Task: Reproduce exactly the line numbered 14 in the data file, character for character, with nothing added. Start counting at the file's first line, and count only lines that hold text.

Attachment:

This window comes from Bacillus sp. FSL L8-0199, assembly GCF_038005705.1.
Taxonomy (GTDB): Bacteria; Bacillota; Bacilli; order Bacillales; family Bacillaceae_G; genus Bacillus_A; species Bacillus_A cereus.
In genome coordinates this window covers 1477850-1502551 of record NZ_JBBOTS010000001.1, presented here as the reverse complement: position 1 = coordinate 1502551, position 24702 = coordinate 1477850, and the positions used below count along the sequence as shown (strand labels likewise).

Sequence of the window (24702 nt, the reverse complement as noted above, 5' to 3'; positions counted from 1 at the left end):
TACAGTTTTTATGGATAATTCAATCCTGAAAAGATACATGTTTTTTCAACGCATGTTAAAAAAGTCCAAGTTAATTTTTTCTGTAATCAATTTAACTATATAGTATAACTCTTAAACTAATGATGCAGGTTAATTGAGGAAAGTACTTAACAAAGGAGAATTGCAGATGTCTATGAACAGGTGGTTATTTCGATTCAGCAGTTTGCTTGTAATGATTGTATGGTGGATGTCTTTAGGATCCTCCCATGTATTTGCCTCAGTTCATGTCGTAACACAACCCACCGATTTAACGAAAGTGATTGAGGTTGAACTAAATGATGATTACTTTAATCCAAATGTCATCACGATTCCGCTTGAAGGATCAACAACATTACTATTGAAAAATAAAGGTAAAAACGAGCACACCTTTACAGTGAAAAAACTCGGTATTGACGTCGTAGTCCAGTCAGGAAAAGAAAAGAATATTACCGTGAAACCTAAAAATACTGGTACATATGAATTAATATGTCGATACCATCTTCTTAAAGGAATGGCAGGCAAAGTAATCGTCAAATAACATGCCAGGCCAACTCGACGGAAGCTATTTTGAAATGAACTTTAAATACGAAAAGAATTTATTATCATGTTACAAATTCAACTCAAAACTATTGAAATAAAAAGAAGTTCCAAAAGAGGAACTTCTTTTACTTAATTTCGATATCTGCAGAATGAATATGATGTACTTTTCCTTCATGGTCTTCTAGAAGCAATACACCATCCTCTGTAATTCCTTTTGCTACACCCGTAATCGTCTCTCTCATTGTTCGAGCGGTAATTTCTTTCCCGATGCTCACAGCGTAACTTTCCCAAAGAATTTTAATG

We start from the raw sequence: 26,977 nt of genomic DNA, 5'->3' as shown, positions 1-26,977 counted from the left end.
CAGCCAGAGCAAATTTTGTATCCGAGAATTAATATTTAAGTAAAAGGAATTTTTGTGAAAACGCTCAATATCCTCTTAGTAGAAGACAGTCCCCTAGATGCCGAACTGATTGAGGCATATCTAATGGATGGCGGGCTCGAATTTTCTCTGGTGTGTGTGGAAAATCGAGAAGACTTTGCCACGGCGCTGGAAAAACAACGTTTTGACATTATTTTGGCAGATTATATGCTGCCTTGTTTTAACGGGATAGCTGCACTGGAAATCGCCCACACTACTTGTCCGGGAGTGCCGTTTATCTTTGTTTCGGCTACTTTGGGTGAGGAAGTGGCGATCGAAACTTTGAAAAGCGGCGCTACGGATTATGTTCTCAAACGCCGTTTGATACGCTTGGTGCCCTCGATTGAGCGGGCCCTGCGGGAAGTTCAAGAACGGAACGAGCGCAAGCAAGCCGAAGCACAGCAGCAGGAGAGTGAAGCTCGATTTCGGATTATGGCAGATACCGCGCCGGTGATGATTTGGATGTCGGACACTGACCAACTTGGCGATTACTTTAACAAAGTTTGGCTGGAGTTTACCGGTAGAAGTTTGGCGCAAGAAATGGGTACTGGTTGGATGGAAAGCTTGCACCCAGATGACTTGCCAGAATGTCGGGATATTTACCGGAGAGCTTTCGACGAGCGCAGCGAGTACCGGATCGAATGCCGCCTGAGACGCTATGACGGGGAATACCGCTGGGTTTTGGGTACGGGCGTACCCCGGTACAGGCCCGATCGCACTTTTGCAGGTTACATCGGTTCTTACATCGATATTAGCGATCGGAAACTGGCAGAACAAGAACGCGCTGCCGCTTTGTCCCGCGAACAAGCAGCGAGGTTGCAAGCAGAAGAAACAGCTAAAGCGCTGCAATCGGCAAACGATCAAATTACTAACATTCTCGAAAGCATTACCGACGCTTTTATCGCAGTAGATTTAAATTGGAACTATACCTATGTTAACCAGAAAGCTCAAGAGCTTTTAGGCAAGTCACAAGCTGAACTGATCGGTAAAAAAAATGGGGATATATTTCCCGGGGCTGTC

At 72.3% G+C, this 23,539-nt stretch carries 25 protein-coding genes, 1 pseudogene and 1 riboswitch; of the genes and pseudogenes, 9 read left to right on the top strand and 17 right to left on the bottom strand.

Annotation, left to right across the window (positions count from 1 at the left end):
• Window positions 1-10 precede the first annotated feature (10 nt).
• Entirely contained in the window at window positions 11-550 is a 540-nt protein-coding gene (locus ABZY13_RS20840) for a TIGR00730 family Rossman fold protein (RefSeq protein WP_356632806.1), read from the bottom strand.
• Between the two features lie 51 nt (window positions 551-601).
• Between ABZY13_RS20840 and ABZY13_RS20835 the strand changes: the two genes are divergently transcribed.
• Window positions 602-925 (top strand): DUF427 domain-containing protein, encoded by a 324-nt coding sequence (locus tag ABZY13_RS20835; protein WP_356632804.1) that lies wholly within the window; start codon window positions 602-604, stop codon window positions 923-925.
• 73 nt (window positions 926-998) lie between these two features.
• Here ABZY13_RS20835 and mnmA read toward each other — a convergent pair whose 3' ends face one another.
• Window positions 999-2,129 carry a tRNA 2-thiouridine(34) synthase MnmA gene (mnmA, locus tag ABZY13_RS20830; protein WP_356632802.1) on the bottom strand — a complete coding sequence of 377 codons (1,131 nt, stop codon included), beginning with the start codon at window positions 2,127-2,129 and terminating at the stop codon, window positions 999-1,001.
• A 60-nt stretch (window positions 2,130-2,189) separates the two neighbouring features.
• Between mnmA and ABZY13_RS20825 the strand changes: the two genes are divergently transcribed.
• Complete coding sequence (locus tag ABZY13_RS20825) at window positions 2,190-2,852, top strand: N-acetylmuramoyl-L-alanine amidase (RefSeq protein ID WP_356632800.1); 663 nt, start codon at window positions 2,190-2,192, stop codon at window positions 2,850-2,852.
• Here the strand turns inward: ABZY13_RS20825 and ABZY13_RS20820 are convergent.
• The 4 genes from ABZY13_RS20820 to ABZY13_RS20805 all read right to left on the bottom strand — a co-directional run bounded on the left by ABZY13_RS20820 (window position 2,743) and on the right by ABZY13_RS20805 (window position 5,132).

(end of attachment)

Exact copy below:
• Window positions 602-925 (top strand): DUF427 domain-containing protein, encoded by a 324-nt coding sequence (locus tag ABZY13_RS20835; protein WP_356632804.1) that lies wholly within the window; start codon window positions 602-604, stop codon window positions 923-925.